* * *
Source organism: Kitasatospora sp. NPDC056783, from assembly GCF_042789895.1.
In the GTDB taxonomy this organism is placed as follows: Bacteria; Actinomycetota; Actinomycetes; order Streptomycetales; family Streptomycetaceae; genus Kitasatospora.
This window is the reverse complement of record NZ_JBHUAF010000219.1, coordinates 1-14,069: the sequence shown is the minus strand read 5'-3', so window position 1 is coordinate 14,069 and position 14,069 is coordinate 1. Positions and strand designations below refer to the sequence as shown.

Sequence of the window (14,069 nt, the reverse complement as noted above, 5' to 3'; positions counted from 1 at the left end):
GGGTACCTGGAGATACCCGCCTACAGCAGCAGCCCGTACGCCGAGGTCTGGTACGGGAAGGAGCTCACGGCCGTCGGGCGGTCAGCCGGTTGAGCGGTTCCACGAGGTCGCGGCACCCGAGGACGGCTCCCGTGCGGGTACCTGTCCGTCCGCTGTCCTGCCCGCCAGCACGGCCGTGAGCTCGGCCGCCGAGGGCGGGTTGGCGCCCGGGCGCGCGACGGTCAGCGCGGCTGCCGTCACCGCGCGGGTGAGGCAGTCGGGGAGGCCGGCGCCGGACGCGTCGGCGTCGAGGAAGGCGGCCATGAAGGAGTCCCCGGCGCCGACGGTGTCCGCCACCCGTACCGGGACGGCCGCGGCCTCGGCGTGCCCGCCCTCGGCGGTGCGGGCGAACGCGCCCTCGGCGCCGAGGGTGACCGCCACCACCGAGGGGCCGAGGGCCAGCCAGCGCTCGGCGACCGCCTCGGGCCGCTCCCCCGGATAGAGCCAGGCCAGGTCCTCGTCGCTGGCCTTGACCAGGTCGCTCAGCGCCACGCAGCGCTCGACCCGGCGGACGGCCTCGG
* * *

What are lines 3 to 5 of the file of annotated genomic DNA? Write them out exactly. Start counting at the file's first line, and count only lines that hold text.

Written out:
This window is the reverse complement of record NZ_JBHUAF010000219.1, coordinates 1-14,069: the sequence shown is the minus strand read 5'-3', so window position 1 is coordinate 14,069 and position 14,069 is coordinate 1. Positions and strand designations below refer to the sequence as shown.

Sequence of the window (14,069 nt, the reverse complement as noted above, 5' to 3'; positions counted from 1 at the left end):
GGGTACCTGGAGATACCCGCCTACAGCAGCAGCCCGTACGCCGAGGTCTGGTACGGGAAGGAGCTCACGGCCGTCGGGCGGTCAGCCGGTTGAGCGGTTCCACGAGGTCGCGGCACCCGAGGACGGCTCCCGTGCGGGTACCTGTCCGTCCGCTGTCCTGCCCGCCAGCACGGCCGTGAGCTCGGCCGCCGAGGGCGGGTTGGCGCCCGGGCGCGCGACGGTCAGCGCGGCTGCCGTCACCGCGCGGGTGAGGCAGTCGGGGAGGCCGGCGCCGGACGCGTCGGCGTCGAGGAAGGCGGCCATGAAGGAGTCCCCGGCGCCGACGGTGTCCGCCACCCGTACCGGGACGGCCGCGGCCTCGGCGTGCCCGCCCTCGGCGGTGCGGGCGAACGCGCCCTCGGCGCCGAGGGTGACCGCCACCACCGAGGGGCCGAGGGCCAGCCAGCGCTCGGCGACCGCCTCGGGCCGCTCCCCCGGATAGAGCCAGGCCAGGTCCTCGTCGCTGGCCTTGACCAGGTCGCTCAGCGCCACGCAGCGCTCGACCCGGCGGACGGCCTCGG